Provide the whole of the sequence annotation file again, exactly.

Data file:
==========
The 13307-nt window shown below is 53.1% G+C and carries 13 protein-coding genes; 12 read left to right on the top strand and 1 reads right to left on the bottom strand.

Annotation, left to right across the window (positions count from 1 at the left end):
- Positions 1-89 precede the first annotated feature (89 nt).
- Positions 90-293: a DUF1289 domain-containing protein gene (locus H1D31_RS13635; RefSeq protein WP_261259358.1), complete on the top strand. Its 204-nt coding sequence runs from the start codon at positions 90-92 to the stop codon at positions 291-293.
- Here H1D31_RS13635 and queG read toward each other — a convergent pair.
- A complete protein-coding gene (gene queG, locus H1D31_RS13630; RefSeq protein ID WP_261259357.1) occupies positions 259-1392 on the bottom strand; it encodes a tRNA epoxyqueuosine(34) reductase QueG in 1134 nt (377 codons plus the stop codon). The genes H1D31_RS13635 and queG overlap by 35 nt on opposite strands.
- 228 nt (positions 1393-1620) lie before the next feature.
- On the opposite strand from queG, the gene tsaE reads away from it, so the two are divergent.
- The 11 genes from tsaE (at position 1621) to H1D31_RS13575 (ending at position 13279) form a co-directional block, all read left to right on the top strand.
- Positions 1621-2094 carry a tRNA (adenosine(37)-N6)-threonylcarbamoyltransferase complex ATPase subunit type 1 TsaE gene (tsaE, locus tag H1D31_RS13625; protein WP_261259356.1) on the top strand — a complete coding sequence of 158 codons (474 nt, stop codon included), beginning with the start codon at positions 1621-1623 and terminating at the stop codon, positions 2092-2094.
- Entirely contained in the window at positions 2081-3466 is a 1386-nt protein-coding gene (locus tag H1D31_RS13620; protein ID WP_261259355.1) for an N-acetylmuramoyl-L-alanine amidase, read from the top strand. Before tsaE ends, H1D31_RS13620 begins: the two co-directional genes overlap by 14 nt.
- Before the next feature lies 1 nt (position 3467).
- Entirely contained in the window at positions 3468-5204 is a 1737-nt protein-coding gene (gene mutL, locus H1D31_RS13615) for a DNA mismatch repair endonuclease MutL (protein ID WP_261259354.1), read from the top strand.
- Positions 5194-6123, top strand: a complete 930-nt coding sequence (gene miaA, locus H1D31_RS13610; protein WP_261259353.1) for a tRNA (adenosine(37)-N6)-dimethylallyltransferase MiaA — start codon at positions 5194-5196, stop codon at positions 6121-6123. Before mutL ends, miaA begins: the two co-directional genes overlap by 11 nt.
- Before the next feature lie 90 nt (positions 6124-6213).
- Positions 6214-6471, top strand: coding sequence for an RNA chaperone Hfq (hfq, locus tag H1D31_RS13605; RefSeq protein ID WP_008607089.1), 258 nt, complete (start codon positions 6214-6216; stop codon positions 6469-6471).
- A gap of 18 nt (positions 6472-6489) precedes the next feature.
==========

The 13307-nt window shown below is 53.1% G+C and carries 13 protein-coding genes; 12 read left to right on the top strand and 1 reads right to left on the bottom strand.

Annotation, left to right across the window (positions count from 1 at the left end):
- Positions 1-89 precede the first annotated feature (89 nt).
- Positions 90-293: a DUF1289 domain-containing protein gene (locus H1D31_RS13635; RefSeq protein WP_261259358.1), complete on the top strand. Its 204-nt coding sequence runs from the start codon at positions 90-92 to the stop codon at positions 291-293.
- Here H1D31_RS13635 and queG read toward each other — a convergent pair.
- A complete protein-coding gene (gene queG, locus H1D31_RS13630; RefSeq protein ID WP_261259357.1) occupies positions 259-1392 on the bottom strand; it encodes a tRNA epoxyqueuosine(34) reductase QueG in 1134 nt (377 codons plus the stop codon). The genes H1D31_RS13635 and queG overlap by 35 nt on opposite strands.
- 228 nt (positions 1393-1620) lie before the next feature.
- On the opposite strand from queG, the gene tsaE reads away from it, so the two are divergent.
- The 11 genes from tsaE (at position 1621) to H1D31_RS13575 (ending at position 13279) form a co-directional block, all read left to right on the top strand.
- Positions 1621-2094 carry a tRNA (adenosine(37)-N6)-threonylcarbamoyltransferase complex ATPase subunit type 1 TsaE gene (tsaE, locus tag H1D31_RS13625; protein WP_261259356.1) on the top strand — a complete coding sequence of 158 codons (474 nt, stop codon included), beginning with the start codon at positions 1621-1623 and terminating at the stop codon, positions 2092-2094.
- Entirely contained in the window at positions 2081-3466 is a 1386-nt protein-coding gene (locus tag H1D31_RS13620; protein ID WP_261259355.1) for an N-acetylmuramoyl-L-alanine amidase, read from the top strand. Before tsaE ends, H1D31_RS13620 begins: the two co-directional genes overlap by 14 nt.
- Before the next feature lies 1 nt (position 3467).
- Entirely contained in the window at positions 3468-5204 is a 1737-nt protein-coding gene (gene mutL, locus H1D31_RS13615) for a DNA mismatch repair endonuclease MutL (protein ID WP_261259354.1), read from the top strand.
- Positions 5194-6123, top strand: a complete 930-nt coding sequence (gene miaA, locus H1D31_RS13610; protein WP_261259353.1) for a tRNA (adenosine(37)-N6)-dimethylallyltransferase MiaA — start codon at positions 5194-5196, stop codon at positions 6121-6123. Before mutL ends, miaA begins: the two co-directional genes overlap by 11 nt.
- Before the next feature lie 90 nt (positions 6124-6213).
- Positions 6214-6471, top strand: coding sequence for an RNA chaperone Hfq (hfq, locus tag H1D31_RS13605; RefSeq protein ID WP_008607089.1), 258 nt, complete (start codon positions 6214-6216; stop codon positions 6469-6471).
- A gap of 18 nt (positions 6472-6489) precedes the next feature.